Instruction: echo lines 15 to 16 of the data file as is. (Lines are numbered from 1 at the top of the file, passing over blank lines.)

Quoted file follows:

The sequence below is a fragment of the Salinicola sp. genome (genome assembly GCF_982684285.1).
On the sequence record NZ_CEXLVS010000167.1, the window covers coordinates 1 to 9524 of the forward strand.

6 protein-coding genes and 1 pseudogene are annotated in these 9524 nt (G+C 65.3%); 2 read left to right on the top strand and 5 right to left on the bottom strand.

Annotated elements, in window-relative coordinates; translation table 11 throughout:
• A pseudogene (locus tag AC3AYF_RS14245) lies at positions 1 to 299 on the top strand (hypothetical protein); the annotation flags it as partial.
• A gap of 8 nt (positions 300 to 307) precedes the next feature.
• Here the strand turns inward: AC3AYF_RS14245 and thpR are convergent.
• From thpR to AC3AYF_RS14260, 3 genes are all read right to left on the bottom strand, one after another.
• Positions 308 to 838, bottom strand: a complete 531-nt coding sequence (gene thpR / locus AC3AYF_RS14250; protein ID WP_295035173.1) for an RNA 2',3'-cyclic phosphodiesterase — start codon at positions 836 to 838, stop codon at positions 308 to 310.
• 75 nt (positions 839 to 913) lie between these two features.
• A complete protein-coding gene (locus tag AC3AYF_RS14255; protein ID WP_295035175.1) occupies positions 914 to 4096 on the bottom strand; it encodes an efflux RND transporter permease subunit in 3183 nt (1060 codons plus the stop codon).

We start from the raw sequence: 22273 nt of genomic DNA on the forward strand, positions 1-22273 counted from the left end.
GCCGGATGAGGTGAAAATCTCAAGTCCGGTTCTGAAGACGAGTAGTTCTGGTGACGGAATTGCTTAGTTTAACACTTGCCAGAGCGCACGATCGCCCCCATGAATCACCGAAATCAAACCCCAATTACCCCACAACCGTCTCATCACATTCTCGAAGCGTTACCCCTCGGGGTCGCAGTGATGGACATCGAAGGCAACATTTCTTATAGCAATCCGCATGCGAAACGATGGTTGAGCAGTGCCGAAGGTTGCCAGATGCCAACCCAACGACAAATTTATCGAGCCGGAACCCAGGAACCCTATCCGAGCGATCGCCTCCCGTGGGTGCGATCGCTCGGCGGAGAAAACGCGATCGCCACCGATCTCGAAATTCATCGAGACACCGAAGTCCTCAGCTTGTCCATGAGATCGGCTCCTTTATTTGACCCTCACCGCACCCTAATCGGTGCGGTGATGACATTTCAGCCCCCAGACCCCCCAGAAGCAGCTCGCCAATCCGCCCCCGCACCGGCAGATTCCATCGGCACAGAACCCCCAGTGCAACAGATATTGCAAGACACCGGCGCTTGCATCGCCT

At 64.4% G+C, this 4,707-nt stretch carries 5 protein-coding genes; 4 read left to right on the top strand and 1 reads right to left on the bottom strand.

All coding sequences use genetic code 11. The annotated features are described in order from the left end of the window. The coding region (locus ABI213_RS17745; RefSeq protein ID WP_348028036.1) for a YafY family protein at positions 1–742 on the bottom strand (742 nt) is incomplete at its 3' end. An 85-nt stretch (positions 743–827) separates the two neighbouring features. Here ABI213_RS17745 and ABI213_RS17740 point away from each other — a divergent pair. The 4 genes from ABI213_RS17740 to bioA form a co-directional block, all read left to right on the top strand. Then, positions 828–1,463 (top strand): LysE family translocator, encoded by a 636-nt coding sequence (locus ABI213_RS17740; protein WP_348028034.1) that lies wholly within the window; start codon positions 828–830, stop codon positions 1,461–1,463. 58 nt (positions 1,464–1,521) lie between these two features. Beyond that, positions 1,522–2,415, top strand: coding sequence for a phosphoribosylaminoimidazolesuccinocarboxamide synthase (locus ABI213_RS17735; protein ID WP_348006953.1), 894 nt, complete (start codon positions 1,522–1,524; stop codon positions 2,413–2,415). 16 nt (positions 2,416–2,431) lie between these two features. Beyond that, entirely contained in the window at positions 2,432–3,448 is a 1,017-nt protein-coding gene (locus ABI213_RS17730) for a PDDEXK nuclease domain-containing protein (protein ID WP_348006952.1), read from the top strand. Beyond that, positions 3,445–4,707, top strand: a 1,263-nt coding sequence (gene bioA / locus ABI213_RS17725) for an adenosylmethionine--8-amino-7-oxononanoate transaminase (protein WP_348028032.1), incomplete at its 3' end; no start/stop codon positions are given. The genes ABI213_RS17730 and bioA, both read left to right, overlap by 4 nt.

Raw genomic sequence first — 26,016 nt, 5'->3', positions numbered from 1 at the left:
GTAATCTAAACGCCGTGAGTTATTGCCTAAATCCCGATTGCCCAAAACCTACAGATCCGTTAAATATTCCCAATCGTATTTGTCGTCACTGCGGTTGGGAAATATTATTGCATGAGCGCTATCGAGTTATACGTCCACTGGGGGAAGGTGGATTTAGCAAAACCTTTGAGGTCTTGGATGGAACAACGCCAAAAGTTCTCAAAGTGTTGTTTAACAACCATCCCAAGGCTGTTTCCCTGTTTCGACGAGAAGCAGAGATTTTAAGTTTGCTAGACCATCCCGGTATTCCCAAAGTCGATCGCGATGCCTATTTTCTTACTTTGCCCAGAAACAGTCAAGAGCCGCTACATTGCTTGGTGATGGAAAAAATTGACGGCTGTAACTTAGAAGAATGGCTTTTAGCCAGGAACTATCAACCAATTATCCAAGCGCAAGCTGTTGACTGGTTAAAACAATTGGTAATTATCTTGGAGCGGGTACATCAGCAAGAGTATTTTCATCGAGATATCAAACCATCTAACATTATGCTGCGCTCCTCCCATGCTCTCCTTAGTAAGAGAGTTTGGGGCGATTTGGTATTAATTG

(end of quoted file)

All coding sequences use genetic code 11. The annotated features are described in order from the left end of the window. The coding region (locus ABI213_RS17745; RefSeq protein ID WP_348028036.1) for a YafY family protein at positions 1–742 on the bottom strand (742 nt) is incomplete at its 3' end. An 85-nt stretch (positions 743–827) separates the two neighbouring features. Here ABI213_RS17745 and ABI213_RS17740 point away from each other — a divergent pair. The 4 genes from ABI213_RS17740 to bioA form a co-directional block, all read left to right on the top strand. Then, positions 828–1,463 (top strand): LysE family translocator, encoded by a 636-nt coding sequence (locus ABI213_RS17740; protein WP_348028034.1) that lies wholly within the window; start codon positions 828–830, stop codon positions 1,461–1,463. 58 nt (positions 1,464–1,521) lie between these two features. Beyond that, positions 1,522–2,415, top strand: coding sequence for a phosphoribosylaminoimidazolesuccinocarboxamide synthase (locus ABI213_RS17735; protein ID WP_348006953.1), 894 nt, complete (start codon positions 1,522–1,524; stop codon positions 2,413–2,415). 16 nt (positions 2,416–2,431) lie between these two features. Beyond that, entirely contained in the window at positions 2,432–3,448 is a 1,017-nt protein-coding gene (locus ABI213_RS17730) for a PDDEXK nuclease domain-containing protein (protein ID WP_348006952.1), read from the top strand. Beyond that, positions 3,445–4,707, top strand: a 1,263-nt coding sequence (gene bioA / locus ABI213_RS17725) for an adenosylmethionine--8-amino-7-oxononanoate transaminase (protein WP_348028032.1), incomplete at its 3' end; no start/stop codon positions are given. The genes ABI213_RS17730 and bioA, both read left to right, overlap by 4 nt.

Raw genomic sequence first — 26,016 nt, 5'->3', positions numbered from 1 at the left: